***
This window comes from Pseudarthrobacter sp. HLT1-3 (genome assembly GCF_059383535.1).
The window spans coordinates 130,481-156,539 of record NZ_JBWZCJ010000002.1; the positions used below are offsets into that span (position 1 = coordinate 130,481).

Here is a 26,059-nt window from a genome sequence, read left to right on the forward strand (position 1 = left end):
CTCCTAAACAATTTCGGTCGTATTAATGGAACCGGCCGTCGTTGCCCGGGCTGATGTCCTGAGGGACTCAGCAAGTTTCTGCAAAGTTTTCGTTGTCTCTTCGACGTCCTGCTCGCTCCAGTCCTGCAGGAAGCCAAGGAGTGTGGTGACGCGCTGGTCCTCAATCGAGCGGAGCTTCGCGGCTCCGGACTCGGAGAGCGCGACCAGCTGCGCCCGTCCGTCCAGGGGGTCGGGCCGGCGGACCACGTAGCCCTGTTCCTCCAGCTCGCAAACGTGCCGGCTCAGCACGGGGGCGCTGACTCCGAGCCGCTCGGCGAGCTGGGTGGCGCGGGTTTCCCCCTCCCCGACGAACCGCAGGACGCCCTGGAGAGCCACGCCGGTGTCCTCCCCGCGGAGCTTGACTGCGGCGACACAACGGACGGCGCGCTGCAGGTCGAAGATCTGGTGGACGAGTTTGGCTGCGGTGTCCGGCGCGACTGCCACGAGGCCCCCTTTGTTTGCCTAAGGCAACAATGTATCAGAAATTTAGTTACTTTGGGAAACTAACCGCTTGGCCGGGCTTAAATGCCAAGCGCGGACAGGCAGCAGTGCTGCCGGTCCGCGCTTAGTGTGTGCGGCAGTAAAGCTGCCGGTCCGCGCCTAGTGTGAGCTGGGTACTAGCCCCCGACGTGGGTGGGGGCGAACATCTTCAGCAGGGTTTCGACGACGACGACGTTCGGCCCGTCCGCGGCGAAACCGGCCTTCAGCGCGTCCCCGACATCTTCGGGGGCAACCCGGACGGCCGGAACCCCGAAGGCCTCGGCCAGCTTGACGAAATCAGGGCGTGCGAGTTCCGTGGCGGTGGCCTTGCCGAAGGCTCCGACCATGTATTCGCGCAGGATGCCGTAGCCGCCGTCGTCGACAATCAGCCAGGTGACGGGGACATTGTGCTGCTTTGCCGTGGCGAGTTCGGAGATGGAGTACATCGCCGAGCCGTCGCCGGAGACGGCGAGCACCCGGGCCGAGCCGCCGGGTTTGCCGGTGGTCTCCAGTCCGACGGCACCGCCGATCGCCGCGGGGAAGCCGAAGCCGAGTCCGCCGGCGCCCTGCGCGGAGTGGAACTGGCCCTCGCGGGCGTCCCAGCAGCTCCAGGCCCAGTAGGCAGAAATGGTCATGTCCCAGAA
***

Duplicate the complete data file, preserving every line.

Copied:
This window comes from Pseudarthrobacter sp. HLT1-3 (genome assembly GCF_059383535.1).
The window spans coordinates 130,481-156,539 of record NZ_JBWZCJ010000002.1; the positions used below are offsets into that span (position 1 = coordinate 130,481).

Here is a 26,059-nt window from a genome sequence, read left to right on the forward strand (position 1 = left end):
CTCCTAAACAATTTCGGTCGTATTAATGGAACCGGCCGTCGTTGCCCGGGCTGATGTCCTGAGGGACTCAGCAAGTTTCTGCAAAGTTTTCGTTGTCTCTTCGACGTCCTGCTCGCTCCAGTCCTGCAGGAAGCCAAGGAGTGTGGTGACGCGCTGGTCCTCAATCGAGCGGAGCTTCGCGGCTCCGGACTCGGAGAGCGCGACCAGCTGCGCCCGTCCGTCCAGGGGGTCGGGCCGGCGGACCACGTAGCCCTGTTCCTCCAGCTCGCAAACGTGCCGGCTCAGCACGGGGGCGCTGACTCCGAGCCGCTCGGCGAGCTGGGTGGCGCGGGTTTCCCCCTCCCCGACGAACCGCAGGACGCCCTGGAGAGCCACGCCGGTGTCCTCCCCGCGGAGCTTGACTGCGGCGACACAACGGACGGCGCGCTGCAGGTCGAAGATCTGGTGGACGAGTTTGGCTGCGGTGTCCGGCGCGACTGCCACGAGGCCCCCTTTGTTTGCCTAAGGCAACAATGTATCAGAAATTTAGTTACTTTGGGAAACTAACCGCTTGGCCGGGCTTAAATGCCAAGCGCGGACAGGCAGCAGTGCTGCCGGTCCGCGCTTAGTGTGTGCGGCAGTAAAGCTGCCGGTCCGCGCCTAGTGTGAGCTGGGTACTAGCCCCCGACGTGGGTGGGGGCGAACATCTTCAGCAGGGTTTCGACGACGACGACGTTCGGCCCGTCCGCGGCGAAACCGGCCTTCAGCGCGTCCCCGACATCTTCGGGGGCAACCCGGACGGCCGGAACCCCGAAGGCCTCGGCCAGCTTGACGAAATCAGGGCGTGCGAGTTCCGTGGCGGTGGCCTTGCCGAAGGCTCCGACCATGTATTCGCGCAGGATGCCGTAGCCGCCGTCGTCGACAATCAGCCAGGTGACGGGGACATTGTGCTGCTTTGCCGTGGCGAGTTCGGAGATGGAGTACATCGCCGAGCCGTCGCCGGAGACGGCGAGCACCCGGGCCGAGCCGCCGGGTTTGCCGGTGGTCTCCAGTCCGACGGCACCGCCGATCGCCGCGGGGAAGCCGAAGCCGAGTCCGCCGGCGCCCTGCGCGGAGTGGAACTGGCCCTCGCGGGCGTCCCAGCAGCTCCAGGCCCAGTAGGCAGAAATGGTCATGTCCCAGAA